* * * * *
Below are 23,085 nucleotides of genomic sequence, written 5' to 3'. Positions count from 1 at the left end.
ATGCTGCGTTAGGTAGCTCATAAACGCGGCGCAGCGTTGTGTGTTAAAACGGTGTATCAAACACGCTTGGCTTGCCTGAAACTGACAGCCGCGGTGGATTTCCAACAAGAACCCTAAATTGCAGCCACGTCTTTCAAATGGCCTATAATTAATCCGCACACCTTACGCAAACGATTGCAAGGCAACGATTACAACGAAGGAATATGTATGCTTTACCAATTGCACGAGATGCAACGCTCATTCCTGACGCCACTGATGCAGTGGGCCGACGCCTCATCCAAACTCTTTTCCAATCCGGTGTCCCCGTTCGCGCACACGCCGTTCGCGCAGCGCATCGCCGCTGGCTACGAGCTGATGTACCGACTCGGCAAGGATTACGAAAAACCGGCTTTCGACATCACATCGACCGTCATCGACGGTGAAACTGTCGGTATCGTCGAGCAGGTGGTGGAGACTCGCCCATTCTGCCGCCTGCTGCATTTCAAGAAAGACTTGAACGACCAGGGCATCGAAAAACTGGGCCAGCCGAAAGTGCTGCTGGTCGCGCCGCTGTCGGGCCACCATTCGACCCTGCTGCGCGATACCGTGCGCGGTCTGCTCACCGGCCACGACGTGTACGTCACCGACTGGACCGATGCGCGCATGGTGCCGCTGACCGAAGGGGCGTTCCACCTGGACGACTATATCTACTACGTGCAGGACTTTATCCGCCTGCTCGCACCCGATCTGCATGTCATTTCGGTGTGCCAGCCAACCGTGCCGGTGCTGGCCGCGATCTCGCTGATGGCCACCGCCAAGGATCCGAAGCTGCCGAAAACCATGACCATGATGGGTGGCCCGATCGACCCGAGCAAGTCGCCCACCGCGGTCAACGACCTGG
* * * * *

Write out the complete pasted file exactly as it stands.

Below are 23,085 nucleotides of genomic sequence, written 5' to 3'. Positions count from 1 at the left end.
ATGCTGCGTTAGGTAGCTCATAAACGCGGCGCAGCGTTGTGTGTTAAAACGGTGTATCAAACACGCTTGGCTTGCCTGAAACTGACAGCCGCGGTGGATTTCCAACAAGAACCCTAAATTGCAGCCACGTCTTTCAAATGGCCTATAATTAATCCGCACACCTTACGCAAACGATTGCAAGGCAACGATTACAACGAAGGAATATGTATGCTTTACCAATTGCACGAGATGCAACGCTCATTCCTGACGCCACTGATGCAGTGGGCCGACGCCTCATCCAAACTCTTTTCCAATCCGGTGTCCCCGTTCGCGCACACGCCGTTCGCGCAGCGCATCGCCGCTGGCTACGAGCTGATGTACCGACTCGGCAAGGATTACGAAAAACCGGCTTTCGACATCACATCGACCGTCATCGACGGTGAAACTGTCGGTATCGTCGAGCAGGTGGTGGAGACTCGCCCATTCTGCCGCCTGCTGCATTTCAAGAAAGACTTGAACGACCAGGGCATCGAAAAACTGGGCCAGCCGAAAGTGCTGCTGGTCGCGCCGCTGTCGGGCCACCATTCGACCCTGCTGCGCGATACCGTGCGCGGTCTGCTCACCGGCCACGACGTGTACGTCACCGACTGGACCGATGCGCGCATGGTGCCGCTGACCGAAGGGGCGTTCCACCTGGACGACTATATCTACTACGTGCAGGACTTTATCCGCCTGCTCGCACCCGATCTGCATGTCATTTCGGTGTGCCAGCCAACCGTGCCGGTGCTGGCCGCGATCTCGCTGATGGCCACCGCCAAGGATCCGAAGCTGCCGAAAACCATGACCATGATGGGTGGCCCGATCGACCCGAGCAAGTCGCCCACCGCGGTCAACGACCTGG